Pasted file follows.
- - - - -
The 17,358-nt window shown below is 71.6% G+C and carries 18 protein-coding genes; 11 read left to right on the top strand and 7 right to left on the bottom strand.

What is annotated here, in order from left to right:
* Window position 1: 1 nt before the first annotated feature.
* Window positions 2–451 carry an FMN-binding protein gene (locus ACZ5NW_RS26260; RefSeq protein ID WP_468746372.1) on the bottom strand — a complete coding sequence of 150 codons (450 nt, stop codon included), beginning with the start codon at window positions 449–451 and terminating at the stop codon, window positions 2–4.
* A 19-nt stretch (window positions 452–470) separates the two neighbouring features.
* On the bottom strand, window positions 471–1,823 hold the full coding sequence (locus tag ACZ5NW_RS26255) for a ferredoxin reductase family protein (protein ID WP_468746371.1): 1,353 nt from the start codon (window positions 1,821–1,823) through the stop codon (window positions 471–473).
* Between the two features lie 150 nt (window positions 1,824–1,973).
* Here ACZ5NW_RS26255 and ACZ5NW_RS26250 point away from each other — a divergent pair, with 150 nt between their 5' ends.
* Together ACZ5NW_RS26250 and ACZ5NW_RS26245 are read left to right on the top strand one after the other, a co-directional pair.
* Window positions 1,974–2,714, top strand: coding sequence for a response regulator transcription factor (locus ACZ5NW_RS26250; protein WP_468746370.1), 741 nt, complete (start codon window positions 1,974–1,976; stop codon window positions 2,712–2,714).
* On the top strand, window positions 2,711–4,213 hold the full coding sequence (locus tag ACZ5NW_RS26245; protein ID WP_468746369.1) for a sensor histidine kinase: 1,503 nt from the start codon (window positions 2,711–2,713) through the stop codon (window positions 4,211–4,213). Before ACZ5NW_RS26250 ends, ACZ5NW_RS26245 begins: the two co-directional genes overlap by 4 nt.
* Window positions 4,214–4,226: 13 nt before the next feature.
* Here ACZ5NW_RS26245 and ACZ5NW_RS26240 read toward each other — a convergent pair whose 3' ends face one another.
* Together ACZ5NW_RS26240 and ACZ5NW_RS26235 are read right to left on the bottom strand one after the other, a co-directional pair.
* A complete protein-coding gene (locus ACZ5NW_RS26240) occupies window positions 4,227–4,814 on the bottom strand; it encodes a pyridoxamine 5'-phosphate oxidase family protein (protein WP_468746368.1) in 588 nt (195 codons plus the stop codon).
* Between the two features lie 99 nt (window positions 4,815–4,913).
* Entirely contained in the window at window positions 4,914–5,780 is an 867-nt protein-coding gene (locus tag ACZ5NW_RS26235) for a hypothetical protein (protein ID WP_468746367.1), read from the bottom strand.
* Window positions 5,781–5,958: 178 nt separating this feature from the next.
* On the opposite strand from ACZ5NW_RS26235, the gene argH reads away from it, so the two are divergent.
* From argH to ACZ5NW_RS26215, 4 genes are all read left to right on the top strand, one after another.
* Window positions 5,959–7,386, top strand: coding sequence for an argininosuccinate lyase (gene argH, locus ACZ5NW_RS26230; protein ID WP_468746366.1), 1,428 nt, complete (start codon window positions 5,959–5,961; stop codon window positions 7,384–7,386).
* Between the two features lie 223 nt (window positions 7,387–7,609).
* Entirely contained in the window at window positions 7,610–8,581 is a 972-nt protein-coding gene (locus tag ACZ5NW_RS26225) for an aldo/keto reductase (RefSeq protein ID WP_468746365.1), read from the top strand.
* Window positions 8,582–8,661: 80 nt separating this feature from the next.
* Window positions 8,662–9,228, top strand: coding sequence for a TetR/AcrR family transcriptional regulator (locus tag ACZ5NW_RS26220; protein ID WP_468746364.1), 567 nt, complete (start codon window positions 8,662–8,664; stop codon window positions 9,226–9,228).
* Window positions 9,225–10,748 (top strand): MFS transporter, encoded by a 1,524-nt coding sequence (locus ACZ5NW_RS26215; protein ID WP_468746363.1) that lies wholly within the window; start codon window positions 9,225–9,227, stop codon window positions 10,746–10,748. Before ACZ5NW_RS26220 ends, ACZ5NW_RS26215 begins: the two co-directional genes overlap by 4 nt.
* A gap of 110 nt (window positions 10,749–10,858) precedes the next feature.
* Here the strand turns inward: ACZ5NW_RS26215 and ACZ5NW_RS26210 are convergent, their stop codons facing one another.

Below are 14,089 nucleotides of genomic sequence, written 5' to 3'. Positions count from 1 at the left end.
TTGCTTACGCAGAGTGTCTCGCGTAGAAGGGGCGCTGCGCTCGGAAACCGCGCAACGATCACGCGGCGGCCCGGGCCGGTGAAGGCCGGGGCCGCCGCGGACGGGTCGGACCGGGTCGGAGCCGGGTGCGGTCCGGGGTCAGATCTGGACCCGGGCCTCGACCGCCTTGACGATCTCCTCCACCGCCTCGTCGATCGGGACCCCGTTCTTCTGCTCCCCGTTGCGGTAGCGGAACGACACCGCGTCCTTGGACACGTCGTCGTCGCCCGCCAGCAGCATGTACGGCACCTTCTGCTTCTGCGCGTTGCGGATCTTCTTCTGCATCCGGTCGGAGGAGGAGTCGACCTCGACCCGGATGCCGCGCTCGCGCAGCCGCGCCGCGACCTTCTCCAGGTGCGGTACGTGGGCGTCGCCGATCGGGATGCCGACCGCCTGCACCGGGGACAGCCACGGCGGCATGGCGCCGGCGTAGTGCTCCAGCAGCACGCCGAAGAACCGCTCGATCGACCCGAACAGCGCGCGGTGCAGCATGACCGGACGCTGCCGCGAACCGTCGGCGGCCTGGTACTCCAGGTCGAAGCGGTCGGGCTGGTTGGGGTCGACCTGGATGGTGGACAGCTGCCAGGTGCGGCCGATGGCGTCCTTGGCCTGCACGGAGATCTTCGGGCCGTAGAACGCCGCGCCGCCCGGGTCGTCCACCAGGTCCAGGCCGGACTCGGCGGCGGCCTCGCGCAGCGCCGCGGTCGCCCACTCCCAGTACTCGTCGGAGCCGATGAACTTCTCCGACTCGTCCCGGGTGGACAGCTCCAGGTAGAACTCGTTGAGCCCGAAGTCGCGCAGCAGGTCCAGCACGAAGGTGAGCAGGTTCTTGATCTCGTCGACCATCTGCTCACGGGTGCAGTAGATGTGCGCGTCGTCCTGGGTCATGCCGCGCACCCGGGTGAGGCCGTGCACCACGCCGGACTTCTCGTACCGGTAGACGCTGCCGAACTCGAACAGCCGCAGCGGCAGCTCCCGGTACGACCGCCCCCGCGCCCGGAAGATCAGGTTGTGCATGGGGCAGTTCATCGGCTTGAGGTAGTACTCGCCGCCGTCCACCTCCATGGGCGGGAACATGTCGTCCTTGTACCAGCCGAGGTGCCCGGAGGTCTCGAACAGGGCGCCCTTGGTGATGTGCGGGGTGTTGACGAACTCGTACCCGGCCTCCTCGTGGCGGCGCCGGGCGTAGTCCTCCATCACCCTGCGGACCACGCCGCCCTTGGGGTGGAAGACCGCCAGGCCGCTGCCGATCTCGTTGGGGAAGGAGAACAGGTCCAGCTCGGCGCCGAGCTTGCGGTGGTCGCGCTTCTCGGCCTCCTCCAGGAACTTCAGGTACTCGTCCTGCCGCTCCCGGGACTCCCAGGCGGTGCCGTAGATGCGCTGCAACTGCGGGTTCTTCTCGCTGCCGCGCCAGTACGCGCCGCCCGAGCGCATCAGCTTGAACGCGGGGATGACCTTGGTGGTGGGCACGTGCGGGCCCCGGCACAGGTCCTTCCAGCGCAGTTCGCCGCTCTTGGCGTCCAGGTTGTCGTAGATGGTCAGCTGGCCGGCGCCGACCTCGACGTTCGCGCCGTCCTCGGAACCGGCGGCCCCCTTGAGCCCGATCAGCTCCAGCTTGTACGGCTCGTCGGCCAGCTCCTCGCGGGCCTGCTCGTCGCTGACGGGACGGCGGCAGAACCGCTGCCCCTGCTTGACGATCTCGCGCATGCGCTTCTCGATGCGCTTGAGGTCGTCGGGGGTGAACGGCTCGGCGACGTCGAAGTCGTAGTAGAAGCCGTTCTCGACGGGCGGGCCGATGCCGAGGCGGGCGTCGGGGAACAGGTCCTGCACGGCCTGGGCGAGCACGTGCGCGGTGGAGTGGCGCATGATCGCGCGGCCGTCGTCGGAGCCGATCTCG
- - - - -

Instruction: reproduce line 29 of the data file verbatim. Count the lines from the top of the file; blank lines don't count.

Below are 14,089 nucleotides of genomic sequence, written 5' to 3'. Positions count from 1 at the left end.